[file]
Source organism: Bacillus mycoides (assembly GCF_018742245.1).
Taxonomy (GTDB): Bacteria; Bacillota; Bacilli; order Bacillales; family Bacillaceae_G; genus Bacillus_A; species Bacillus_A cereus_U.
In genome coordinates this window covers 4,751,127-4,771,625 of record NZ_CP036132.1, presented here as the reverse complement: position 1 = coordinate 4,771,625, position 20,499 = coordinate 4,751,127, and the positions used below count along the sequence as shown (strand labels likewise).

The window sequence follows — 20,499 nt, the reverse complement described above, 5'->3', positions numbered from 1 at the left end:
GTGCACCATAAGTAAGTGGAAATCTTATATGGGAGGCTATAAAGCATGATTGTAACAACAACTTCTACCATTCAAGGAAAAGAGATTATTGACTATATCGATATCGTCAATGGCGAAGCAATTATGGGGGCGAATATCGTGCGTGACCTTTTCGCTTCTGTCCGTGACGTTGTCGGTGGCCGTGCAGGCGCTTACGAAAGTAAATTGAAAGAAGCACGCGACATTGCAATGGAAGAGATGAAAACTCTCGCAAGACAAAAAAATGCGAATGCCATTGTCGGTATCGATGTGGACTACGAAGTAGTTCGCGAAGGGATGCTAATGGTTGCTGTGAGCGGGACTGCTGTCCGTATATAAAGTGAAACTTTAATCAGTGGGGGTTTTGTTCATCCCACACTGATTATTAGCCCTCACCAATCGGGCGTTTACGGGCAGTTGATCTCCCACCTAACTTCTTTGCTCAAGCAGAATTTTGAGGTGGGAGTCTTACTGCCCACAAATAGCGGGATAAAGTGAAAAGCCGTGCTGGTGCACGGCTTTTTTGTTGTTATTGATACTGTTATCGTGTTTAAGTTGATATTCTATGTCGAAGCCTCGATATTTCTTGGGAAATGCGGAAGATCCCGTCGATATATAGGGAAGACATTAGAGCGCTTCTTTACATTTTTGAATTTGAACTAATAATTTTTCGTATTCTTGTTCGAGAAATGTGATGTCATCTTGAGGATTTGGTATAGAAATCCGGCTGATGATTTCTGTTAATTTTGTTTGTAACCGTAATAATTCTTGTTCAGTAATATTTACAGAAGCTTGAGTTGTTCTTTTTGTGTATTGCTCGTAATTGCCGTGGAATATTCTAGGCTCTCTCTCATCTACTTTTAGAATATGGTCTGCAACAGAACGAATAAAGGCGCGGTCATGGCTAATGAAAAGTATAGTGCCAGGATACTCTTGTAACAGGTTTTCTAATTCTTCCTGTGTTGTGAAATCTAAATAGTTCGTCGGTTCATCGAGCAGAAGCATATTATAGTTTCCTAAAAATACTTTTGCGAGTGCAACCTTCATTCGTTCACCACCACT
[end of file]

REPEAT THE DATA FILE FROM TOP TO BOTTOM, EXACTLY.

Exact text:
Source organism: Bacillus mycoides (assembly GCF_018742245.1).
Taxonomy (GTDB): Bacteria; Bacillota; Bacilli; order Bacillales; family Bacillaceae_G; genus Bacillus_A; species Bacillus_A cereus_U.
In genome coordinates this window covers 4,751,127-4,771,625 of record NZ_CP036132.1, presented here as the reverse complement: position 1 = coordinate 4,771,625, position 20,499 = coordinate 4,751,127, and the positions used below count along the sequence as shown (strand labels likewise).

The window sequence follows — 20,499 nt, the reverse complement described above, 5'->3', positions numbered from 1 at the left end:
GTGCACCATAAGTAAGTGGAAATCTTATATGGGAGGCTATAAAGCATGATTGTAACAACAACTTCTACCATTCAAGGAAAAGAGATTATTGACTATATCGATATCGTCAATGGCGAAGCAATTATGGGGGCGAATATCGTGCGTGACCTTTTCGCTTCTGTCCGTGACGTTGTCGGTGGCCGTGCAGGCGCTTACGAAAGTAAATTGAAAGAAGCACGCGACATTGCAATGGAAGAGATGAAAACTCTCGCAAGACAAAAAAATGCGAATGCCATTGTCGGTATCGATGTGGACTACGAAGTAGTTCGCGAAGGGATGCTAATGGTTGCTGTGAGCGGGACTGCTGTCCGTATATAAAGTGAAACTTTAATCAGTGGGGGTTTTGTTCATCCCACACTGATTATTAGCCCTCACCAATCGGGCGTTTACGGGCAGTTGATCTCCCACCTAACTTCTTTGCTCAAGCAGAATTTTGAGGTGGGAGTCTTACTGCCCACAAATAGCGGGATAAAGTGAAAAGCCGTGCTGGTGCACGGCTTTTTTGTTGTTATTGATACTGTTATCGTGTTTAAGTTGATATTCTATGTCGAAGCCTCGATATTTCTTGGGAAATGCGGAAGATCCCGTCGATATATAGGGAAGACATTAGAGCGCTTCTTTACATTTTTGAATTTGAACTAATAATTTTTCGTATTCTTGTTCGAGAAATGTGATGTCATCTTGAGGATTTGGTATAGAAATCCGGCTGATGATTTCTGTTAATTTTGTTTGTAACCGTAATAATTCTTGTTCAGTAATATTTACAGAAGCTTGAGTTGTTCTTTTTGTGTATTGCTCGTAATTGCCGTGGAATATTCTAGGCTCTCTCTCATCTACTTTTAGAATATGGTCTGCAACAGAACGAATAAAGGCGCGGTCATGGCTAATGAAAAGTATAGTGCCAGGATACTCTTGTAACAGGTTTTCTAATTCTTCCTGTGTTGTGAAATCTAAATAGTTCGTCGGTTCATCGAGCAGAAGCATATTATAGTTTCCTAAAAATACTTTTGCGAGTGCAACCTTCATTCGTTCACCACCACT